Republican constitutions will often attempt to imitate the highly successful Westminster system which is used in the world’s most successful countries, as measured by the UN Development Index.

This is also the constitutional system of five of the world’s seven oldest continuous democracies.

The other two are republics which do not attempt to imitate the Westminster system, the United States and Switzerland, whose record of stability is somewhat tainted by their civil wars.

The first German attempt at a Westminster republic, the inter war Weimar republic is generally assessed a failure. The Weimar republic was marked by serious instability, financial crises and the appointment by President Hindenburg of Adolf Hitler as Chancellor, the German title for prime minister.

So in the post war period, the Germans were faced with the problem of ensuring that the mistakes of the Weimar republic were not repeated. They saw the need for a president in their parliamentary constitution as a check and balance against the chancellor and the government, who would control a majority in the lower house, the Bundestag.

But equally, they realised that an elected president is another politician. This is so whether he is directly elected by the people, or by a college.

All sorts of college have been devised by the draftsmen of various republican constiutions– indeed this seems to be part of the fun in being a republican, if we can call that fun.

In the years leading up to the 1999 referendum in Australia , the preferred college was a joint sitting of the federal parliament .Under the present German constitution, the president is also elected by a college, the Bundesversammlung. This consists of the Bundestag, the federal lower house, and an equal number of delegates from the states.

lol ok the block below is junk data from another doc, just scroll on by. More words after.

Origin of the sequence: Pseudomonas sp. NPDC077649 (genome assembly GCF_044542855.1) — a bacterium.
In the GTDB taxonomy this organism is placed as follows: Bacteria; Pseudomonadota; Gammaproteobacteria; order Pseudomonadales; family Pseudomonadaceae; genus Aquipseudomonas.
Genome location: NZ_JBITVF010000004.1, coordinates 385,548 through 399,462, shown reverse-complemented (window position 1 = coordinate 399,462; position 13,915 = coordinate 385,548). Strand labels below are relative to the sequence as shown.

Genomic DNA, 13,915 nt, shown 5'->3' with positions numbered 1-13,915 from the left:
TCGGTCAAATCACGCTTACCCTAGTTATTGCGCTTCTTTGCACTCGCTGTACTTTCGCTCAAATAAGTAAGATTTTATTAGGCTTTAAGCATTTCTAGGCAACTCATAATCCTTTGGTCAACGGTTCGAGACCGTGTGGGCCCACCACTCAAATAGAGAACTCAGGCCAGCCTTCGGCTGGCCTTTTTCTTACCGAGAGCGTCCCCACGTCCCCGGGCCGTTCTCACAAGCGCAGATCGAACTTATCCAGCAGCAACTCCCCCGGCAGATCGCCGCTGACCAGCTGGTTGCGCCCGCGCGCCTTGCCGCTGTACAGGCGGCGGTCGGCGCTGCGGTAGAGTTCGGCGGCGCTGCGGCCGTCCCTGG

The current President, Horst Kohler, was elected on 4 March 2004.He was the candidate chosen by Germany’s conservative and liberal opposition parties. Selected by Angela Merkel’s Christian Democratic Union (CDU), currently Germany’s largest opposition party, he was endorsed by its Bavarian sister party, the Christian Social Union (CSU), as well as by the small liberal party, the Free Democratic Party of Germany (FDP).

As opposition parties controlled a majority of votes in the Bundesversammlung, the result of the vote should have been a foregone conclusion, but turned out closer than expected.

Köhler defeated the Social Democrat candidate Gesine Schwan on the first ballot by 604 votes to 580; 20 votes were cast for minor candidates, while one elector was absent because of a heart attack.

The result would be as if Prime Minister Howard had a Labor President, or Prime Minister Keating had had a Liberal President.

Obviously, if the President had the powers of, say, the Australian Governor-General, this could put the two on a collision course.

This is the problem with Westminster republics .How do you turn a politician into what the Australian Crown provides, a leader above politics?.

In Australia, former politicians have made this conversion on their appointment as Governor-General. This is because they are appointed by, and removable by their Sovereign-whoever recommends the Sovereign act. They know their duty is to The Queen, and through her, the people.

The case of Sir William McKell illustrates this point. His appointment was criticised-he was after all a Labor Premier of NSW.

Sir Robert Menzies, liberal Leader of the Opposition, saw to it that his party’s criticisms terminated after Sir William took office.

When Sir Robert, after satisfying all constitutional conditions sought a double dissolution in 1951, some observers thought Sir William would act politically. They believed he would decline the request and act in the interests of the Labor Party.

It was widely believed that the subsequent election would deliver both houses to the Liberals. But Sir William behaved impeccably, and granted the double dissolution.